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How to retool your ailing lexicon
Where did you go wrong, and how can you retool your ailing lexicon? To increase your vocabulary with phrases you've heard but aren't quite sure how to use, read on.
1. "Cold turkey"
Definition: Refers to the physical state addicts are in when withdrawing from drug
addition, especially heroin. Their blood is directed to the internal organs, leaving
their skin white and goose bumpy like a Thanksgiving bird ready to go in the oven.
Mmmmm, junkie turkey.
Origin: The first usage of this phrase is unknown, but it has as many applications as
there are things to be addicted to.
Use it in a sentence: After coming down with a strange illness that turned his
eye-whites blue, Ozzy had to go cold turkey from biting the heads off live bats or
any other animals.
2. "Going Dutch"
Definition: To evenly split the cost of a group expense, like a meal.
Origin: The origin of the phrase is unknown, but there is one explanation. In the
17th century, the Dutch were hated commercial rivals of the British, and have been a
verbal target for them since. Anyone who "went Dutch" may have been considered a
tightwad. Not surprisingly, the Dutch don't seem to love this phrase.
Use it in a sentence: The last girl I went out with called me a superior patriarchal
misogynist who didn't respect her independence just because I offered to pick up the
tab. So last night I decided I'd play it safe and suggested to my date that we go
Dutch. She called me a cheap bastard!
3. "Sh*t hits the fan"
Definition: Refers to the commotion that can occur when a situation that was
previously secret is publicly revealed. Graphically illustrates the distinction
between fecal matter, which is not in itself such a problem, and fecal matter piling
up to the ceiling fan and then being sprayed everywhere, which pretty much sucks.
Origin: Depression-era America, when apparently excrement abounded.
Use it in a sentence: "I'm telling you, Bob, if we don't figure out how to get your
dad's pogo stick out of this tree, the sh*t's really gonna hit the fan. I mean, how's
he supposed to get to work?"
4. "Put a sock in it"
Definition: A terse request to be quiet.
Origin: Since early gramophones had no volume control knobs, playing them at anything
less than 11 ("my amp goes up to 11") required putting a sock in the amplification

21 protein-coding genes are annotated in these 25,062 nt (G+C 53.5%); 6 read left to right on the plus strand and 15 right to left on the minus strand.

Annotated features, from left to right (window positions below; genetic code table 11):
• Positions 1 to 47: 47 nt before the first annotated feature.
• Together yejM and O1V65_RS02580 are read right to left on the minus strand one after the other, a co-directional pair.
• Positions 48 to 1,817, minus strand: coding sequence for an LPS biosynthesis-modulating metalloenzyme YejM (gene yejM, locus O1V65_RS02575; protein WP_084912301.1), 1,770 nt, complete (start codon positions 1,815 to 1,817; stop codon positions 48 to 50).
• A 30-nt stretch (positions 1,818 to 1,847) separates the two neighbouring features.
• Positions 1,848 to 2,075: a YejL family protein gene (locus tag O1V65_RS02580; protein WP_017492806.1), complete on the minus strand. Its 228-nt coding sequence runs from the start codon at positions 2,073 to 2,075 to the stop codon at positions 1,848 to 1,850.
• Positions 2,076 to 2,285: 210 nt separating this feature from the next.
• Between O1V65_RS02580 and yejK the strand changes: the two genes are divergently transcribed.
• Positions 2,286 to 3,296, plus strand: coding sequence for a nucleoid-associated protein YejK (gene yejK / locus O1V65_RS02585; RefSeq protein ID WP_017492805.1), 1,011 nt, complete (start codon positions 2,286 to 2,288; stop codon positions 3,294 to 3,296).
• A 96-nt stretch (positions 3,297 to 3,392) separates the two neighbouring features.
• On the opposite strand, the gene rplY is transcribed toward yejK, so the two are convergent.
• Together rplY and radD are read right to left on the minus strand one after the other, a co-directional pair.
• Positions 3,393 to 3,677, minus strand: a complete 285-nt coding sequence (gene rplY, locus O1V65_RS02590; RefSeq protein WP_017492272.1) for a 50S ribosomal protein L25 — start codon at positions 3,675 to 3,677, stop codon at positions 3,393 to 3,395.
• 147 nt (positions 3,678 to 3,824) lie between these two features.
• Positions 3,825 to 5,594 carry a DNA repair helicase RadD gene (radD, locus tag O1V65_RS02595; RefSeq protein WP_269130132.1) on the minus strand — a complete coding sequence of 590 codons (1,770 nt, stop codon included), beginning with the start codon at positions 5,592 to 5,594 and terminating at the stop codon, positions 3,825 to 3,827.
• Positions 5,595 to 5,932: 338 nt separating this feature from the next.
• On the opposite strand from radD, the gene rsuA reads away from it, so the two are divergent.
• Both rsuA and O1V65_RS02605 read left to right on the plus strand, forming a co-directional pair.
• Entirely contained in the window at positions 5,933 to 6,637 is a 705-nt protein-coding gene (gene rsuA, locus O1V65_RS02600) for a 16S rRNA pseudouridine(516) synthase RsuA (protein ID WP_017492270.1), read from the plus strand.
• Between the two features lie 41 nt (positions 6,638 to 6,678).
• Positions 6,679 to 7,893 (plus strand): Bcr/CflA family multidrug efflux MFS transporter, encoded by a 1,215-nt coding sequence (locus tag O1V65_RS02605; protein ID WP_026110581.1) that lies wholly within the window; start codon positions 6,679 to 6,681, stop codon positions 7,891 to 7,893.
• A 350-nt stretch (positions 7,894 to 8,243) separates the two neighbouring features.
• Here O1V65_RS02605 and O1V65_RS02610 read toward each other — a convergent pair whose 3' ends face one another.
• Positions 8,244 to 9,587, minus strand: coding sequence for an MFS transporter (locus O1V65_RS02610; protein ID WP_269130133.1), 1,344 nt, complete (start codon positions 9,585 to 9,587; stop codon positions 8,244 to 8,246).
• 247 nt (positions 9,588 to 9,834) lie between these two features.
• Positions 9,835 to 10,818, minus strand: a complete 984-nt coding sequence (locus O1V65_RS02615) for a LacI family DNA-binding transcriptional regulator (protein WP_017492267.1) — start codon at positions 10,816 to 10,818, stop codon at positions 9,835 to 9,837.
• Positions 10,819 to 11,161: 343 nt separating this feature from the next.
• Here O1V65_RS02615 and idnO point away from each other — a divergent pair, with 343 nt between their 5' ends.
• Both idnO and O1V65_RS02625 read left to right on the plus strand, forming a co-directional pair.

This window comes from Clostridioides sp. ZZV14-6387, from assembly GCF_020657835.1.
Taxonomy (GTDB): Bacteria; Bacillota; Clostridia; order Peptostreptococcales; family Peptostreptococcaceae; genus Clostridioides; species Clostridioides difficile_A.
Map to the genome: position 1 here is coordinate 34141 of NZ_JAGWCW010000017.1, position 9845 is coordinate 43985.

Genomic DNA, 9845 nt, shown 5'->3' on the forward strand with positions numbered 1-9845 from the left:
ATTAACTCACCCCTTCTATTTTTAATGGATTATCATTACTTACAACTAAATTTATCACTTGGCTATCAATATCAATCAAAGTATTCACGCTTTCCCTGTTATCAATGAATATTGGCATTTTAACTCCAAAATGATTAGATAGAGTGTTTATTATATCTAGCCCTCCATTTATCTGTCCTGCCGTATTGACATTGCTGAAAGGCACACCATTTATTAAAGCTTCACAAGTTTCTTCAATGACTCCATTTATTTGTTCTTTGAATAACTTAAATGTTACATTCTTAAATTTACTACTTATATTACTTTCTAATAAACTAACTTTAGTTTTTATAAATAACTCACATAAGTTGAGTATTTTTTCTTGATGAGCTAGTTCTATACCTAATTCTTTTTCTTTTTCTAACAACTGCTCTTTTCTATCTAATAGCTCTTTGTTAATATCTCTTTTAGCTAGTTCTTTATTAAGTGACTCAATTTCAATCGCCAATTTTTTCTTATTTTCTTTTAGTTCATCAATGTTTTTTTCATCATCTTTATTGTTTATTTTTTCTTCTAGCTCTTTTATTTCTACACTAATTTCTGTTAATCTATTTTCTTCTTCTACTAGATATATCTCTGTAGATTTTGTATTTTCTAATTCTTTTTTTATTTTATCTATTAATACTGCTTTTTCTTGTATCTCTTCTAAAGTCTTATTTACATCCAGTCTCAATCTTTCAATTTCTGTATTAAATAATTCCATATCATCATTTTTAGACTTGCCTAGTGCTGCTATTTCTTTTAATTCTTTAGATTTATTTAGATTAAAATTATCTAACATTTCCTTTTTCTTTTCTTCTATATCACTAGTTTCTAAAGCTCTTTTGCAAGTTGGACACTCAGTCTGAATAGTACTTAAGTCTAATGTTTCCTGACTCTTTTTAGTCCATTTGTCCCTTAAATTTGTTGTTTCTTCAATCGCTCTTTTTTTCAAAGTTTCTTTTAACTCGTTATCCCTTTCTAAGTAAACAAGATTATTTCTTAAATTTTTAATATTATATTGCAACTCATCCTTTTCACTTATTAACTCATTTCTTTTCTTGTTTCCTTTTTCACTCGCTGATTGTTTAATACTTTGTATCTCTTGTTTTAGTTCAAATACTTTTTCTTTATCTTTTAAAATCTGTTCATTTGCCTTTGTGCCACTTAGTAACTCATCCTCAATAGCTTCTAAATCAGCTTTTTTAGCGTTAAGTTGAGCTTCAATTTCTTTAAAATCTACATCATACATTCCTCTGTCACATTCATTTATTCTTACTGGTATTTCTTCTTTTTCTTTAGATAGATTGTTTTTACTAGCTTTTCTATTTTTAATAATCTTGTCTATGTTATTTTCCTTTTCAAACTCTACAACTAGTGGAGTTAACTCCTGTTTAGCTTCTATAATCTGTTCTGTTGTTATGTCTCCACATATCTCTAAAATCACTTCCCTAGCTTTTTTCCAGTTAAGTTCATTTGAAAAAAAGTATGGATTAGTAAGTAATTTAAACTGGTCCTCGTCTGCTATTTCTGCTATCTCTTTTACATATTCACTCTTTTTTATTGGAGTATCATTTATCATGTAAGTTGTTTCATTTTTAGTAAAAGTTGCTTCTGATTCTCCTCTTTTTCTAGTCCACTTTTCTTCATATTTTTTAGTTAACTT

Use it in a sentence:
Girl: "Why are you hesitating? You don't like it, do you? You think it makes me look
fat, right? Oh, I knew this would happen. I should never have gotten an orange
Guy: "Ah, put a sock in it."
5. "Son of a gun"
a) As an interjection, it means "gee whiz" or "well I'll be damned."
b) As a name to call someone, it's a euphemism for a phrase that's already pretty
tame: son of a bitch.
Origin: According to the Phrase Finder (www.phrases.shu.ac.uk), the expression
originated on sailing ships, where some women would have sex with sailors between the
cannons. The male progeny of such a dangerous liaison would then be called a son of a
gun. Nice pedigree.
Use it in a sentence:
a) "Son of a gun, who stole my toupee?"
b) "Bob, you old son of a gun. How's the prostate?"
6. "For all intents and purposes"
Definition: First of all, it ain't "for all intensive purposes." Think about it for a
minute. What the hell could that possibly mean? For all uses that are short but
really demanding? Like, oh, I don't know, midget arm-wrestling? No, "for all intents
and purposes" means "realistically speaking; practically; in almost every way."
Origin: Although its origin is unknown, the phrase used to be "to all intents and
purposes," which is still sometimes heard.
Use it in a sentence: Bob tried so hard to please Patty that he had long ago passed
the "whipped" phase and was now, for all intents and purposes, her love slave.
7. "Big cheese"
Definition: The most important person; the boss.
Origin: The Urdu word for thing is chiz. The British likened its sound to the word
"cheese" and, as cheese is so vital to the Brits that their pound currency was
actually pegged to the price of medium cheddar for almost two centuries, they
modified its meaning to "the main/best thing." The phrase crossed the Atlantic as
"the big cheese" in about 1890.
Use it in a sentence: The way he acted, you could tell Bob thought he was the big
cheese of the joint. But really, with his faux chains, hedge-like chest hair and
shiny zebra-striped shirt, he was just cheesy.
8. "Peeping Tom"
Definition: A peeping Tom is a voyeur.
Origin: It stems from an 11th century English legend in which Tom the tailor
unlawfully peeps at Lady Godiva as she rides on horseback naked through Coventry. As
a result, he was struck blind. Doh!
Use it in a sentence: To mess with the minds of any would-be peeping Toms in the high
rise across the street, every night Bob undressed in front of his window with all the
lights on, then looked out into the night and gave a big wave before retiring.
9. "Beat around the bush"
Definition: This old phrase means, well, you know, sort of to, like, stall and stuff,
or lie even, instead of, um -- hey look, that dog has a poofy tail! Sorry, it means
not to get to the point or the truth.
Origin: It comes from hunting, where hunters would carefully beat around bushes
hoping to drive out their prey instead of just going in after it.
Use it in a sentence:
Man #1: "Stop beating around the bush and ask the question already!"
Man #2: "Okay, fine. Can I borrow your girlfriend for, like, an hour?"
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